Is MS SQL 2008 R2 SP3 supported with DPA 2021.1 as a monitored instance?

I see it in the Online Demo but according to former release notes it is not supported. (In 2020.2 Release notes - DPA can no longer be used to monitor SQL Server 2008 R2 database instances.)

Is this some demo trickery? This is the main reason we have not upgraded past v2019.4.

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  • Sorry for the confusion with the demo.

    Per policy, once the DB vendor (i.e., in this case Microsoft) no longer provides either support or extended support for a DB version, DPA typically will…

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  • Sorry for the confusion with the demo.

    Per policy, once the DB vendor (i.e., in this case Microsoft) no longer provides either support or extended support for a DB version, DPA typically will stop official support of that version of the DB as well.

    However, a DPA release no longer fully supporting a DB version does NOT necessarily mean DPA can no longer successfully analyze that DB version. 

    Historically, many of our customers have successfully used DPA to analyze most database versions long after they are no longer officially supported. MS SQL Server 2008 R2 is such a case. In all releases subsequent to DPA 2019.4 that no longer have full support for MSSS 2008, including the most recent GA version 2021.1.889 (as of the writing of this response), we have numerous customers successfully monitoring hundreds of instances of MSSS 2008 and 2008 R2 SP3.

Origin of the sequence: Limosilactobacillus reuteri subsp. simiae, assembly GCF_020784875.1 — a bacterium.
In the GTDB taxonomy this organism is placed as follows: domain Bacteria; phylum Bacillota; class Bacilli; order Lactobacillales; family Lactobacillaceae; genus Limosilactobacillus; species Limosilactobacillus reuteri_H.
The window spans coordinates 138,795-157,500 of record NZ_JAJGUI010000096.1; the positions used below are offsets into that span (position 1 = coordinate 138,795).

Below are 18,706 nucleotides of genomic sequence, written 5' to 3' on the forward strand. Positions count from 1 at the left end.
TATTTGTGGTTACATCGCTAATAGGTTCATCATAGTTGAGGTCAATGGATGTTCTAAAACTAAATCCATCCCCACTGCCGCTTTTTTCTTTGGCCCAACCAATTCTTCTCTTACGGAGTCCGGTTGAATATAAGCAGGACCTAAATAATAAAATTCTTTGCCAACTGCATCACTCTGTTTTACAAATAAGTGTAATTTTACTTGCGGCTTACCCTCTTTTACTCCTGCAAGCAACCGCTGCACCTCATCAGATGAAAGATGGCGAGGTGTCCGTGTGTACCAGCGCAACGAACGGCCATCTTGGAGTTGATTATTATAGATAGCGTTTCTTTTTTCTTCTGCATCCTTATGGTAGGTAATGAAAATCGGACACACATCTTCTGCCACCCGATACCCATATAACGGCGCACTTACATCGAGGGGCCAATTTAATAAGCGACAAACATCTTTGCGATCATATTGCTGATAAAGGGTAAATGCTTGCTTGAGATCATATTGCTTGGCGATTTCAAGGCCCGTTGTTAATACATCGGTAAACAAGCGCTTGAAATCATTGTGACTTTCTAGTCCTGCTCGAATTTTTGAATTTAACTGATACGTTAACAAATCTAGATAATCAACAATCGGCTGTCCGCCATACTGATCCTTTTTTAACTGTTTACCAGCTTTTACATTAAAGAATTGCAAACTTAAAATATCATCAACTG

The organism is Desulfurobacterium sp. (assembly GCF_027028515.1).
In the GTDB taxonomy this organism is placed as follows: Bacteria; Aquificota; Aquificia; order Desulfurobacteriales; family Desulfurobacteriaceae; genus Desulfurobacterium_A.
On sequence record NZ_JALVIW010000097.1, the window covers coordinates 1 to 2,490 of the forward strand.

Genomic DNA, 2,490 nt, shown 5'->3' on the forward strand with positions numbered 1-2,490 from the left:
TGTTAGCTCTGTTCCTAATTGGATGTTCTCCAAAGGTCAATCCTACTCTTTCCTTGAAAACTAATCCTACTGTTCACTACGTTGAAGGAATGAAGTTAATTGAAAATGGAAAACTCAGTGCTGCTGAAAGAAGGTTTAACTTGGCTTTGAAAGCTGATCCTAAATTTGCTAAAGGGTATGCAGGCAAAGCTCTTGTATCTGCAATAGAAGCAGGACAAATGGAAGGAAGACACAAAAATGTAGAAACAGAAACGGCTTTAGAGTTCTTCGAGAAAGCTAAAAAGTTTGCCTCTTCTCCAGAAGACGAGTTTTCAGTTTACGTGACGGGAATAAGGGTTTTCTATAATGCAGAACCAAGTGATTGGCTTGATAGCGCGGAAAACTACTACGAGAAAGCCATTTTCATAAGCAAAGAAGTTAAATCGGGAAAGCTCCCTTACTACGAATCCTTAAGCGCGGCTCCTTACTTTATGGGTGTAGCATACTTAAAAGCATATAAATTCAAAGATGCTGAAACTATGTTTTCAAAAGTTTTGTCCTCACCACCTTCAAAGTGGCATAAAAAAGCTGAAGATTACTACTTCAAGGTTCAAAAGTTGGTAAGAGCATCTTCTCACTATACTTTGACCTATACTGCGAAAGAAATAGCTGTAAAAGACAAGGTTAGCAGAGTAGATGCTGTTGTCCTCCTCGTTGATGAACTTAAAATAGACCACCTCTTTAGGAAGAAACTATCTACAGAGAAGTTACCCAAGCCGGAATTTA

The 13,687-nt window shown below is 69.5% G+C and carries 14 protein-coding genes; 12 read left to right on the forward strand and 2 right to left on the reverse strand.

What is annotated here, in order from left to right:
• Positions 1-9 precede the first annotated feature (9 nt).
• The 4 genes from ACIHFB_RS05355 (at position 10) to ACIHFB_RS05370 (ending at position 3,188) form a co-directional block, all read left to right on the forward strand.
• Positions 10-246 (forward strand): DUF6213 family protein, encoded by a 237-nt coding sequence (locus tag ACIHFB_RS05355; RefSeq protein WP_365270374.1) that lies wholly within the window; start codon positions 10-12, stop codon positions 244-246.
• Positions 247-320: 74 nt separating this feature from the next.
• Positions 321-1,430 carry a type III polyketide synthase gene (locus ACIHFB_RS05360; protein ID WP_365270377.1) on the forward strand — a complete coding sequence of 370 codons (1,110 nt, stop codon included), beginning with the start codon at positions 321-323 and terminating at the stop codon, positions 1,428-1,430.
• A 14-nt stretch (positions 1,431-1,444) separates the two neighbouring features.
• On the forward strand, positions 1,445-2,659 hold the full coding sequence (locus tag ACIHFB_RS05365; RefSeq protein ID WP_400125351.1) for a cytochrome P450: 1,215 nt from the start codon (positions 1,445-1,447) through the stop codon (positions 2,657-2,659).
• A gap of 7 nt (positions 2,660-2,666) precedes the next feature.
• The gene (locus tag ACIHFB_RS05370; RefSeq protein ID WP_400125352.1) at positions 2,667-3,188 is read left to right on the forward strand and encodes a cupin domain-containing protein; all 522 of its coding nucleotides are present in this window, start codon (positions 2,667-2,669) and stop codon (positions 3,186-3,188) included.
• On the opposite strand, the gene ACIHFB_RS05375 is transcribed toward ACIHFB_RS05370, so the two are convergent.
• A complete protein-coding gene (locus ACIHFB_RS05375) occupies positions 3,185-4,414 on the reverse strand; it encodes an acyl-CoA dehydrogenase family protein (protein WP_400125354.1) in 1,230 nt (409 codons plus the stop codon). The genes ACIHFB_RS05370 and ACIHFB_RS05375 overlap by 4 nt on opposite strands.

The DPA R&D team has historically and intends to continue taking great care where possible to avoid making changes in DPA  code that might negatively impact older, unsupported DB versions. The team evaluates the type of updates needed, the complexity incurred to maintain backward compatibility, the severity of impact, the overhead of testing and other factors. Unfortunately, guaranteeing backward compatibility of all functionality for all older, unsupported DB versions is not always feasible or practical.

    Dropping official support for a DB version does mean that:

    • QA Testing of future DPA releases may no longer run or only run a reduced set of regression tests against that DB version
    • New features, metrics, or alerts in future DPA  releases may not work for that DB version
    • If problems develop over time with existing features, metrics, or alerts that are specific to unsupported DB versions, DPA will use its discretion in deciding when and whether to release workarounds or fixes. 

    The customer must choose whether they want to monitor older versions of databases with newer versions of DPA that no longer officially support it. My suggestion is to create a test version of a new DPA release to register and monitor those older DB instances and let it run a while to see if you are successful.  Compare DPA's analysis information for the DB instance in question between the production and the test DPA versions in order to make your decision to either: